The video was created by Katy Jones and Linda Mort who very sadly are no longer with us. but their work here is very helpful in teaching young kids some really valuable life lessons.
Please see also my recent videos on child safety whilst travelling which I have linked to below. Thank you for your time viewing. Feel free to add ideas, comments or suggestions for other parents of young children dropping by.
Travelling with young children - Generic guide
Child gets lost - what to teach your kids and why
Child gets lost - What parents should do and why
What to do if you lose your child in a public place or when travelling. Practical guidance and help to prepare you for travelling. What to do if you become separated from your children in an airport, station, beach, theme park or any other public place.
In this short video Lee delivers helpful and practical guidance for parents of young children by teaching them exactly what to do if they become separated from their kiddies.
If you are looking for an effective method to teach a young child what to do should they become lost or separated from you when in public, travelling or even on holiday, look no further.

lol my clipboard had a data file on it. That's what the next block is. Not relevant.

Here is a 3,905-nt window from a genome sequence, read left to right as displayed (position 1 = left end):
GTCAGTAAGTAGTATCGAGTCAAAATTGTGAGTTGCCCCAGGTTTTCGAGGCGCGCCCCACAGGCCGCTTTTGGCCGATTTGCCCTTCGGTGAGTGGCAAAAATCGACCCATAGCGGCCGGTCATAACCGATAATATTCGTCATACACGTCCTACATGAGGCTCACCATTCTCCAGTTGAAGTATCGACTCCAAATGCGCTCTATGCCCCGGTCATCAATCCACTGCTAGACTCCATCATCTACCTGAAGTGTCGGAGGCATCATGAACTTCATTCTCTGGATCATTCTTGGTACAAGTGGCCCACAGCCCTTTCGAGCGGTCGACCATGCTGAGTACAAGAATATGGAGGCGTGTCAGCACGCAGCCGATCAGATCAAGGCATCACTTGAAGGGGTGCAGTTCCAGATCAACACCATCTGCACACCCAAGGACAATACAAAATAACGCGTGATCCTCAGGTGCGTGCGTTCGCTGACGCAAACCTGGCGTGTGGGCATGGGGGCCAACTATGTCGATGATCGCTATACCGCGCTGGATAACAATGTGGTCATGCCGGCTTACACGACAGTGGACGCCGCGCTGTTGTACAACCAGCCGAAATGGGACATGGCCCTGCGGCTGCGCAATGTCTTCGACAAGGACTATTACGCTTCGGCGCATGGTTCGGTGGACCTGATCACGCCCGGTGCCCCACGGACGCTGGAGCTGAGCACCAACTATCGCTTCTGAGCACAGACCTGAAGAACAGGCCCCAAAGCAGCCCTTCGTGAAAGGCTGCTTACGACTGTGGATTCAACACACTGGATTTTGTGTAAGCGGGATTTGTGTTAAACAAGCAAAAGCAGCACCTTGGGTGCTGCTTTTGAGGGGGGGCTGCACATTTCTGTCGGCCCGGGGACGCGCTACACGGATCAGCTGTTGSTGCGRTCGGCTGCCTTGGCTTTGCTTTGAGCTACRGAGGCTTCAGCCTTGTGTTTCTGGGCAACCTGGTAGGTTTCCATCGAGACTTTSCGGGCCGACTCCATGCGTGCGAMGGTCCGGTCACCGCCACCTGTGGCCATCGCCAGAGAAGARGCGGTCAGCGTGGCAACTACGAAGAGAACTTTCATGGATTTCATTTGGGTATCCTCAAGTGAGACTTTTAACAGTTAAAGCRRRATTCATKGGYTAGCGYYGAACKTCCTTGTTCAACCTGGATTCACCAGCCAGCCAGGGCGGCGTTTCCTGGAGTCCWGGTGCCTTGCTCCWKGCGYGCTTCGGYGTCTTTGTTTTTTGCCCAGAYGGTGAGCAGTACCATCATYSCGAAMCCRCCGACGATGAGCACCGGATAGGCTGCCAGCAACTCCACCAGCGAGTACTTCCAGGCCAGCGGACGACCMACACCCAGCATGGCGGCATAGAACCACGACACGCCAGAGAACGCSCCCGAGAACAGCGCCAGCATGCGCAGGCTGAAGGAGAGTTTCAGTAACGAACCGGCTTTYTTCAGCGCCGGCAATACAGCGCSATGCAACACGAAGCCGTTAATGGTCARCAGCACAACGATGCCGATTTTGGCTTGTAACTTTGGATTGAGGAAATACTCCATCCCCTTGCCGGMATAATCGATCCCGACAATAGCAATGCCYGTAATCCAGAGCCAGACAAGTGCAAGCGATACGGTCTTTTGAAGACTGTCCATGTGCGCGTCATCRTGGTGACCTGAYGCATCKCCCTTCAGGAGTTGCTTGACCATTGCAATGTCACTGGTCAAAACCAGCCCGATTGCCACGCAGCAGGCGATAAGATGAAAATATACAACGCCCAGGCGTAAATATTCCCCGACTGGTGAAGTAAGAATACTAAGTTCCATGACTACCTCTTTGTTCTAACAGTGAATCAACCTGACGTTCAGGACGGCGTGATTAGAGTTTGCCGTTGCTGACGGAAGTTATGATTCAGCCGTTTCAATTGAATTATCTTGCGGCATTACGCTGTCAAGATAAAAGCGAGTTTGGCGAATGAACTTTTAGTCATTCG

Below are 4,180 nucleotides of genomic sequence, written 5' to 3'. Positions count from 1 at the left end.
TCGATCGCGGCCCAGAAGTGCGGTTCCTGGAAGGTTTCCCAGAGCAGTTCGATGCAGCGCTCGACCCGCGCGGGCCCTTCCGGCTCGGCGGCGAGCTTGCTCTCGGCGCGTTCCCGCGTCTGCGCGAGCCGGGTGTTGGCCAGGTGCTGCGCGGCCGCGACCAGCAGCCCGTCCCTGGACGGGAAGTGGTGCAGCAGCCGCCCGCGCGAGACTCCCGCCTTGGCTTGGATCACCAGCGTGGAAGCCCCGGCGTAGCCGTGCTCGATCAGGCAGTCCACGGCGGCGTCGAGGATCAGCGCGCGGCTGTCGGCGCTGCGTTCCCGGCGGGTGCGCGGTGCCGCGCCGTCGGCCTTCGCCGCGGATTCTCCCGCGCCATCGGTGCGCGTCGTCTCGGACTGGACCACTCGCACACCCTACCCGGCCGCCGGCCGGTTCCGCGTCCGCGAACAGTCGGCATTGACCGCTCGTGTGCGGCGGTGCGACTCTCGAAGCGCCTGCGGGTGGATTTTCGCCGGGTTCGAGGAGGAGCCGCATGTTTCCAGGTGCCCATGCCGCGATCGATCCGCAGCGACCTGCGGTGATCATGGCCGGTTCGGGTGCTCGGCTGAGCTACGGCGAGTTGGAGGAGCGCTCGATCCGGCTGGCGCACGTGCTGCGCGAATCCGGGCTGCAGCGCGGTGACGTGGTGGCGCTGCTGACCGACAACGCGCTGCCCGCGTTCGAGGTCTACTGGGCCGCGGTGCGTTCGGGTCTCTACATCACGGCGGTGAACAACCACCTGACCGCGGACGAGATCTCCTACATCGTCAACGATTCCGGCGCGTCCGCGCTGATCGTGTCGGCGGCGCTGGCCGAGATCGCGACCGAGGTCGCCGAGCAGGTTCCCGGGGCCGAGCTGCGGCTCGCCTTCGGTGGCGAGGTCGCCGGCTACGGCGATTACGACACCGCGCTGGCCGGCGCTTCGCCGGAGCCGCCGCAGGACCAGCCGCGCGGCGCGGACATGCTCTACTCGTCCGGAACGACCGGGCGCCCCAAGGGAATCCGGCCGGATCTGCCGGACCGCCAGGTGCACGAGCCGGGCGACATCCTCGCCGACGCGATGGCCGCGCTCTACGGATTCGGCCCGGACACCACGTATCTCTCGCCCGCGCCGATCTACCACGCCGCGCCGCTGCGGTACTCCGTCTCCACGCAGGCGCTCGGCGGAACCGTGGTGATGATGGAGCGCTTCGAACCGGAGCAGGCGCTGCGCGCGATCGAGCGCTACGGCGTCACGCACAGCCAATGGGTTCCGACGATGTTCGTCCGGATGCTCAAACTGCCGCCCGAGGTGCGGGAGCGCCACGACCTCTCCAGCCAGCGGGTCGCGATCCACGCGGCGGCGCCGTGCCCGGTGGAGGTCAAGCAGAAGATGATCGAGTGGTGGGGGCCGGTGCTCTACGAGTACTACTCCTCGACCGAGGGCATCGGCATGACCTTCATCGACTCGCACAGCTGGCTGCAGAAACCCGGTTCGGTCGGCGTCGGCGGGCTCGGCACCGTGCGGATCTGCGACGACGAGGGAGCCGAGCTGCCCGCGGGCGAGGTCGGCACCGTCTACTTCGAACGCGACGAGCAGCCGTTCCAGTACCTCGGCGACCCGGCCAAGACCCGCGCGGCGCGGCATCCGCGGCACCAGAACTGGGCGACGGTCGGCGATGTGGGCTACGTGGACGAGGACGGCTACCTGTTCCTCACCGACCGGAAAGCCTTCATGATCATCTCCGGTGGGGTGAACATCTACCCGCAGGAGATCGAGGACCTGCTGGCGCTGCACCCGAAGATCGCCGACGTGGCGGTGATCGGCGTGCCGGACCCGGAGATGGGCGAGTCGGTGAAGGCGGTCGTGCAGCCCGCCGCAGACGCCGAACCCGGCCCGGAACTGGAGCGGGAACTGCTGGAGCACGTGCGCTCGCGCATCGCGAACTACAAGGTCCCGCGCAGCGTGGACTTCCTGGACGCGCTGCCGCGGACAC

In this short informal video on how to teach your child what to do if they become lost in a public place Lee references work being done with children with autism in the United States that is working well.
"The problem is with a lot of the advice and guidance that is out there is that there is no differentiation of method that might work best for children of different ages." says the director of You ID Me, Lee Cunningham. "In my opinion the YELL! method particularly suits very young children say from age four to seven. Whilst the 'locate a safe stranger' technique often cited is better for slightly older children."
In this short video Lee delivers helpful and practical guidance for keeping your young child safe by teaching them exactly what to do if they become separated from you.
We're a small team working extremely hard to ensure that carrying ID is secure, easy and affordable for our customers.